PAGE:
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Bernanke at Jackson Hole: No More Easing, For Now

Federal Reserve Chairman Ben Bernanke delivered a mostly somber message on growth Friday, but offered no further central bank action to stimulate the moribund economy.

Ben Bernanke in Jackson Hole on August 31, 2012.
CNBC
Ben Bernanke in Jackson Hole on August 31, 2012.

In his much anticipated speech from the central bank summit in Jackson Hole, Wyo., Bernanke reiterated his position that the Fed's Open Markets Committee stands at the ready to provide help but is not yet unleashing additional stimulus.

As Bernanke's remarks were reported on CNBC, the stock market initially ceded most of its gains but then bounced back on speculation that Bernanke may be building the case for more easing further down the road.

Bill Gross, head of bond giant Pimco, said on Twitter that the remarks make more stimulus "a near certainty" though "increasingly impotent."

Further Fed action is viewed with wariness in Washington as legislators worry about the potential inflationary effects from central bank money printing. But Bernanke contended that the risks are "manageable."

"The hurdle for using nontraditional policies should be higher than for traditional policies," he said. "At the same time, the costs of nontraditional policies, when considered carefully, appear manageable, implying that we should not rule out the further use of such policies if economic conditions warrant."

(Get the full text of Bernanke's speech here.)

Wall Street began to buzz that Bernanke was indicating that while he's not ready to pull the trigger on more easing, the day is getting nearer absent any major economic improvement.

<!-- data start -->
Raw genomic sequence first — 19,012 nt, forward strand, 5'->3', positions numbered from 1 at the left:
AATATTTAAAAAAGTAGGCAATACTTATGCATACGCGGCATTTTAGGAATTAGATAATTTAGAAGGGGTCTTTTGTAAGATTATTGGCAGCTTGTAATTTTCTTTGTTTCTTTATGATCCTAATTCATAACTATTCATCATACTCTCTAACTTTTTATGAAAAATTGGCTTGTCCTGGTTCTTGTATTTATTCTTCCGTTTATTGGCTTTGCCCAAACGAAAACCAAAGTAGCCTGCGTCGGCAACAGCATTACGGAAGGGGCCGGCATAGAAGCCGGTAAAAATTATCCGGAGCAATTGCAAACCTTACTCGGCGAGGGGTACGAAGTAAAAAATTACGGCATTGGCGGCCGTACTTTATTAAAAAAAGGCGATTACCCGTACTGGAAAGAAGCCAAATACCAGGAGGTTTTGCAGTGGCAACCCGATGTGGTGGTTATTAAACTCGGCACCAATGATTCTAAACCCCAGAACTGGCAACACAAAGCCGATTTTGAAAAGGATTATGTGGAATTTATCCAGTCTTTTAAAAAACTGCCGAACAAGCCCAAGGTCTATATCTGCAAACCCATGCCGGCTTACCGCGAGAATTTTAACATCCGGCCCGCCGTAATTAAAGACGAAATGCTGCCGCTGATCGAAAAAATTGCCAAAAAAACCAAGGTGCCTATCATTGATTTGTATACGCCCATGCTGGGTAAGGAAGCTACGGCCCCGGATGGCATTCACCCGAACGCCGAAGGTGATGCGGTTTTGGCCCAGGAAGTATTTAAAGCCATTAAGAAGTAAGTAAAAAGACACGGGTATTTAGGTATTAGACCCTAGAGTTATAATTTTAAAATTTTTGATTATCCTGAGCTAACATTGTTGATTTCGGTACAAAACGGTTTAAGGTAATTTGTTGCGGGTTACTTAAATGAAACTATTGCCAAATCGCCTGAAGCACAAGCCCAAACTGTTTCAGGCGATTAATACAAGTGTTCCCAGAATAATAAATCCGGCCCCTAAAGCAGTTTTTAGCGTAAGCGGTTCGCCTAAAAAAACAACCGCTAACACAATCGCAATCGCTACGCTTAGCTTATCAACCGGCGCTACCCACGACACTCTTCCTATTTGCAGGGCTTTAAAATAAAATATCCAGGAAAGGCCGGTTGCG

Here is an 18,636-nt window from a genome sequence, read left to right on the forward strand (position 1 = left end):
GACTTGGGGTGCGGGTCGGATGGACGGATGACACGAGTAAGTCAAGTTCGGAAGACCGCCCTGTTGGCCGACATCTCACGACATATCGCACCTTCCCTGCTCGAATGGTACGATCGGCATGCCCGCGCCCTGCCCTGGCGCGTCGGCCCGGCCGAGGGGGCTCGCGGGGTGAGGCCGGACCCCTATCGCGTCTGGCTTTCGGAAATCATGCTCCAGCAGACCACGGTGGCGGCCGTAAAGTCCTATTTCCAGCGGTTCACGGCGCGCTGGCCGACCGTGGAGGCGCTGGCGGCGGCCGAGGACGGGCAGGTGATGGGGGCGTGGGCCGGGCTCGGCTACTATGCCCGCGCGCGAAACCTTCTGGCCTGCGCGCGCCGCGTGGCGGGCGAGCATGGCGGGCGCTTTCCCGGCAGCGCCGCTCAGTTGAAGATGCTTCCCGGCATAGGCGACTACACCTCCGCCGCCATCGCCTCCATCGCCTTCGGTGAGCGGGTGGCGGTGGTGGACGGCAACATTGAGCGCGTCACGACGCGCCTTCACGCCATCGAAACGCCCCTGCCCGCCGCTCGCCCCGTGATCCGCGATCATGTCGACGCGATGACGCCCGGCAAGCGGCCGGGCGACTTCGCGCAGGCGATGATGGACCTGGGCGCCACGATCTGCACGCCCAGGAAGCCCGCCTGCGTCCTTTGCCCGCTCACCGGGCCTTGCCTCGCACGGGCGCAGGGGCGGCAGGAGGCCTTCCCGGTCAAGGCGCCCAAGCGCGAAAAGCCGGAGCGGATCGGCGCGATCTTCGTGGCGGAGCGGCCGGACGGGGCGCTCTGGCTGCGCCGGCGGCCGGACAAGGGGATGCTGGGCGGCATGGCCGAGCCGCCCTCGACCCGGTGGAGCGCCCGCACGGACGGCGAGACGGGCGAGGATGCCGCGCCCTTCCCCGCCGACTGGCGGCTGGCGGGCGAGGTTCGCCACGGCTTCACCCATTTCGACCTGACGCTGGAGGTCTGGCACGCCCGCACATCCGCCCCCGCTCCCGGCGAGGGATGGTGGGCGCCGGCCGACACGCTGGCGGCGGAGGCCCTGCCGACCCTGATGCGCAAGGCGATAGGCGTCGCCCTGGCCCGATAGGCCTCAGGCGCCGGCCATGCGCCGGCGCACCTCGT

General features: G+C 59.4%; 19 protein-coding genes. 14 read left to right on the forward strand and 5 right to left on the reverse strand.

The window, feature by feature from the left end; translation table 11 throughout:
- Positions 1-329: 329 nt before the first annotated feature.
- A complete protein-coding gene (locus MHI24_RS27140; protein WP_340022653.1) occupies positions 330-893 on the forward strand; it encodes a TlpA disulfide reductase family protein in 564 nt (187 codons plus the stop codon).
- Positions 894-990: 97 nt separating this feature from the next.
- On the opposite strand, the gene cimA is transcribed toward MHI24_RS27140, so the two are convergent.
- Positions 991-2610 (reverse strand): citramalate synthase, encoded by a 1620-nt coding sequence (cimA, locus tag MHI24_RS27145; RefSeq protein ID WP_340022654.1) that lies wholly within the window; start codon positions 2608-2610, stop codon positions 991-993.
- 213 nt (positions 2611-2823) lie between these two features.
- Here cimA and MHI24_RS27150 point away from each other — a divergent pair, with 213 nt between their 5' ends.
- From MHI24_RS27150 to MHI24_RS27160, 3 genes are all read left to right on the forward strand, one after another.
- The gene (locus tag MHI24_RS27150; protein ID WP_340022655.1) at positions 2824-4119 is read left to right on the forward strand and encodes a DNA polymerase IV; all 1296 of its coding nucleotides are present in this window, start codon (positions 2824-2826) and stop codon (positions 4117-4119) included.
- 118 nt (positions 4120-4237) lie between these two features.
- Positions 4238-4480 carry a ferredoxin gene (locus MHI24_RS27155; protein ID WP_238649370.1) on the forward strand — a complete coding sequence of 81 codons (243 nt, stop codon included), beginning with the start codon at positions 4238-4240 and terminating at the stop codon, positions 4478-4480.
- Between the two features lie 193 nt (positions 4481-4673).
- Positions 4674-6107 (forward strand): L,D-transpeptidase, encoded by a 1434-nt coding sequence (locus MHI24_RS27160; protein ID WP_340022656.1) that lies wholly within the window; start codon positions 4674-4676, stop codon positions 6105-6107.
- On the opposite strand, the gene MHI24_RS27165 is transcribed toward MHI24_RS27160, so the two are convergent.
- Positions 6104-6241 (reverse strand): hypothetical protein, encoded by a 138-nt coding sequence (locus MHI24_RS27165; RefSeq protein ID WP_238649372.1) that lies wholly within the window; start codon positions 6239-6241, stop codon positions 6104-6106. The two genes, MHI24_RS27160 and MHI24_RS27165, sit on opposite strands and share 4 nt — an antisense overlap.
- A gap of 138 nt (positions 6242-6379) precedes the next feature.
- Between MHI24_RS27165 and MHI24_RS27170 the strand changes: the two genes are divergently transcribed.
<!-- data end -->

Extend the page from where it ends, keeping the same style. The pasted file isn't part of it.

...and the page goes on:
"The market initially sold the Bernanke Jackson Hole speech news, but after going through the comments, I think Ben tipped his hand to the market," said Brian Sozzi, chief equities analyst at NBG Productions in New York. "At the next policy meeting (in September), with press conference and all, additional unconventional accommodation is probable."

But the Fed is in somewhat of a political box with the presidential election drawing near. Consequently, it may have a choice either to act at the September FOMC meeting, or not at all until the November vote is cast, said Erik Davidson, deputy chief investment officer for Wells Fargo Private Bank.

"Ben Bernanke recognizes that he's going where no man has gone before with these nontraditional stimulus measures," Davidson said. "He recognizes that there's a cost-benefit to that, that there's a trade-off, that the potential cost of that is much more significant than traditional monetary policy. He's cautious to use it, but he certainly will."

Bernanke has utilized the Jackson Hole speech in the past to tip his hand about asset purchases known as quantitative easing (learn more). The Fed has expanded its balance sheet to $2.8 trillion through two rounds of QE, by purchasing Treasurys and other debt to goose the stock market and stimulate the economy.

The central bank also has kept its funds rate target near zero and has indicated that policy is unlikely to change until at least 2014.